BACKGROUND: Long-chain polyunsaturated fatty acids (LCPUFA), particularly n-3 LCPUFA, play a central role in neuronal growth and the development of the human brain. Fish is the main dietary source of n-3 LCPUFA. To assess the relation between fish consumption, estimated dietary n-3 LCPUFA intake and cognition and behaviour in childhood in a multi-centre European sample.
METHODS: Children from 2 European studies, CHOP and NUHEAL, were assessed at 8 and 7.5 years of age, respectively. Different outcomes of neuropsychological development (assessed with the standardized NUTRIMENTHE Neuropsychological Battery (NNB) consisting of 15 subtests) were related with outcomes from a food-frequency questionnaire (FFQ) focussing on the consumption of fish.
RESULTS: A total of 584 children completed the FFQ and the neuropsychological tests. We found no associations with calculated DHA or EPA intakes for any of the neuropsychological domains. Children who consumed 2 fish meals per week including one of fatty fish, showed no substantive differences in the cognitive domains from the children who did not. However negative associations with fatty fish consumption were found for social problems (p = 0.019), attention problems (p = 0.012), rule-breaking problems (p = 0.019) and aggressive behaviour problems (p = 0.032). No association was observed with internalizing problems. Higher levels of externalizing problems (p = 0.018) and total problems (p = 0.018) were associated with eating less fatty fish.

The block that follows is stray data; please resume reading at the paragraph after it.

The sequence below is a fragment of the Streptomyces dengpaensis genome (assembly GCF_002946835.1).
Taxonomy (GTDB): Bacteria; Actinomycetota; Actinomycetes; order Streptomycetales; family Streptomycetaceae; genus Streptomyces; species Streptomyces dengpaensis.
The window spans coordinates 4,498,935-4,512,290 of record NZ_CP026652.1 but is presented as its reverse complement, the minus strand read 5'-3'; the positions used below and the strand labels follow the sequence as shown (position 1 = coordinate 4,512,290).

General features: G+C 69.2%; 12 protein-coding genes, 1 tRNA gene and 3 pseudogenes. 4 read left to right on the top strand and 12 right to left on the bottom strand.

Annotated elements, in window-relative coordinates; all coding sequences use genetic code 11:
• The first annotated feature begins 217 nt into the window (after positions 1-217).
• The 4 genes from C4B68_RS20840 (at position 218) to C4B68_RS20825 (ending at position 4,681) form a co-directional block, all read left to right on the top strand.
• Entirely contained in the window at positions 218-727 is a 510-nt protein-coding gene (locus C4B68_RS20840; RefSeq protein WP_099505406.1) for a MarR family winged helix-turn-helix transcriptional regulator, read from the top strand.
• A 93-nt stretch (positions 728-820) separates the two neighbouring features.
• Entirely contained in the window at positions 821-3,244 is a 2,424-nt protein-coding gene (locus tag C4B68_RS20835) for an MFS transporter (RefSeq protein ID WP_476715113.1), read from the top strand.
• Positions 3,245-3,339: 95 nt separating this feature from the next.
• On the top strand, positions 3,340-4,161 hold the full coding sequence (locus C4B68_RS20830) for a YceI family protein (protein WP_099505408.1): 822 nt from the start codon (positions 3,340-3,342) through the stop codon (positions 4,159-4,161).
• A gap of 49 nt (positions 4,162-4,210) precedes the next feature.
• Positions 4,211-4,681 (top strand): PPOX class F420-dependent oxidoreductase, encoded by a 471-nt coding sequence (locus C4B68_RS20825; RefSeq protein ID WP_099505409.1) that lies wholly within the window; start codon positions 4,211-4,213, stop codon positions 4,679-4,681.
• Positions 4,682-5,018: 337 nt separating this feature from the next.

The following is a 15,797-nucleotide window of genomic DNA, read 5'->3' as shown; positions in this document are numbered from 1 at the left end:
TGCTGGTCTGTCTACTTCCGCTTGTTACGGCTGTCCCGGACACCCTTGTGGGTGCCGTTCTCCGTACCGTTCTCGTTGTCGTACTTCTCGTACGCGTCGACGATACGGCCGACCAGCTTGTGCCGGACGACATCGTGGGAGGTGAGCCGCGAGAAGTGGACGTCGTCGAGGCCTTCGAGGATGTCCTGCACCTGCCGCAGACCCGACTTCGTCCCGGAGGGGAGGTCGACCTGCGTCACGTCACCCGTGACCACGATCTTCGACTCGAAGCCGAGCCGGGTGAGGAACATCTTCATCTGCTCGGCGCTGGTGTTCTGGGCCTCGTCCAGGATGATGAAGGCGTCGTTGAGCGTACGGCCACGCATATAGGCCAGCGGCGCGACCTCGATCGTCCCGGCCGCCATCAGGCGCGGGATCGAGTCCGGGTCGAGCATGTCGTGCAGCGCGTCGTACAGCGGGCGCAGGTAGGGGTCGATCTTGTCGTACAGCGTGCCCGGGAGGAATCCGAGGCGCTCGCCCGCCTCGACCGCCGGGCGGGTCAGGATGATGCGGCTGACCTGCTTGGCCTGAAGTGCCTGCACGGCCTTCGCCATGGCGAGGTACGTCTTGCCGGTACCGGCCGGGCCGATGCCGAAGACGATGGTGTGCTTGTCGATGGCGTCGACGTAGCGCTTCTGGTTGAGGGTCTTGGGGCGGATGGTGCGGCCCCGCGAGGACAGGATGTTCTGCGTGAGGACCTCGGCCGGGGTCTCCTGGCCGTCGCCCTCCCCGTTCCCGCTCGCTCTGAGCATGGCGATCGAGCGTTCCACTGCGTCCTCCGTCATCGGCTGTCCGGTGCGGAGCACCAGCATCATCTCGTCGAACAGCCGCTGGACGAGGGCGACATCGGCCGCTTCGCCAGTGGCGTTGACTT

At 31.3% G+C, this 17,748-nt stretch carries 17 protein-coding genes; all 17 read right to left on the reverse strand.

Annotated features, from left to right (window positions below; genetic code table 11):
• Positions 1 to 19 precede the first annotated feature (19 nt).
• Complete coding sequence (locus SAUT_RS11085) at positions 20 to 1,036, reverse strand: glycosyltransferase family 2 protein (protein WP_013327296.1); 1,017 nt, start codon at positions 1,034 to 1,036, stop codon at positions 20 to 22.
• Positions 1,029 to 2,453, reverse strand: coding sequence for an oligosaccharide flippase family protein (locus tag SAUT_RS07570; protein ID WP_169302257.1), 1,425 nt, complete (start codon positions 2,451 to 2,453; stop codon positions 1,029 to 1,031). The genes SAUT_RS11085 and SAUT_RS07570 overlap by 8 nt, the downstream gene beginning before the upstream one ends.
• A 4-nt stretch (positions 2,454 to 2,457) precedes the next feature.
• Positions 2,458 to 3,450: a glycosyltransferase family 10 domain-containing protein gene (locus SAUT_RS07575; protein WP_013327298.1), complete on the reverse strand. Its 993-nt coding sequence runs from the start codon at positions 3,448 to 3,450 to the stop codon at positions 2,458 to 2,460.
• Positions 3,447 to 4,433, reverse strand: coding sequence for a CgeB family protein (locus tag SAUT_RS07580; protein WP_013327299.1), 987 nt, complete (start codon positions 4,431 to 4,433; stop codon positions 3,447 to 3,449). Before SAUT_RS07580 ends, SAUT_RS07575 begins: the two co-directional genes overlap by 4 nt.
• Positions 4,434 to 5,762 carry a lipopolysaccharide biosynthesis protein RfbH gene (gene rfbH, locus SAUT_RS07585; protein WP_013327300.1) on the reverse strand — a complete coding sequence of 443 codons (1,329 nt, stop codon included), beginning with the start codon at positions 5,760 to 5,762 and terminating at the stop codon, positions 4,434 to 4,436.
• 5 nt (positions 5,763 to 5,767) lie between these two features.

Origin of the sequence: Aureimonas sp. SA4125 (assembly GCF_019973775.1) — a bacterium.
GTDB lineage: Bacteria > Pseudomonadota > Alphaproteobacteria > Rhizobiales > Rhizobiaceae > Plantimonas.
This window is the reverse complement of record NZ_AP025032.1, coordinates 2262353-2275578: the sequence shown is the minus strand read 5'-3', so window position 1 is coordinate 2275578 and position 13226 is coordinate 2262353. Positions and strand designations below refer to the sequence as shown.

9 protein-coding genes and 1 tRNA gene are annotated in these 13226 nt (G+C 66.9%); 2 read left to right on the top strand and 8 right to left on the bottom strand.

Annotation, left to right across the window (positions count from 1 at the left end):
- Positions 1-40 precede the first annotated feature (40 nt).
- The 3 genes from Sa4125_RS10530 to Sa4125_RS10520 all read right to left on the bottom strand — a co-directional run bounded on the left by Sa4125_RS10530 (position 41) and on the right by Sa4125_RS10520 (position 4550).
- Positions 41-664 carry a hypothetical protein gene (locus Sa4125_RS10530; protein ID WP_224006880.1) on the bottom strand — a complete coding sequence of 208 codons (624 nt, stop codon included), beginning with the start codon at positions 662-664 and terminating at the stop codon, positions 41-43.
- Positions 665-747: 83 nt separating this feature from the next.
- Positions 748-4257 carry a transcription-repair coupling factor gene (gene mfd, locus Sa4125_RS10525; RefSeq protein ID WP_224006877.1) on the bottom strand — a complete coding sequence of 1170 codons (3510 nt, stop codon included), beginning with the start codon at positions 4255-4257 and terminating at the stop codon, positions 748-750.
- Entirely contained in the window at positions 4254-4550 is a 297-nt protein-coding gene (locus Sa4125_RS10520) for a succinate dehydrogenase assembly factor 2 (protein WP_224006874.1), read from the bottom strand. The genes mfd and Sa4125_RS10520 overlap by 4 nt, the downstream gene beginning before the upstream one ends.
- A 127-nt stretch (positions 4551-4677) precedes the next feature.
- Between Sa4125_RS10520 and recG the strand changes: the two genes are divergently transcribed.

CONCLUSIONS: Children who consumed 2 fish meals per week including one of fatty fish were less likely to show emotional and behavioural problems than those who did not.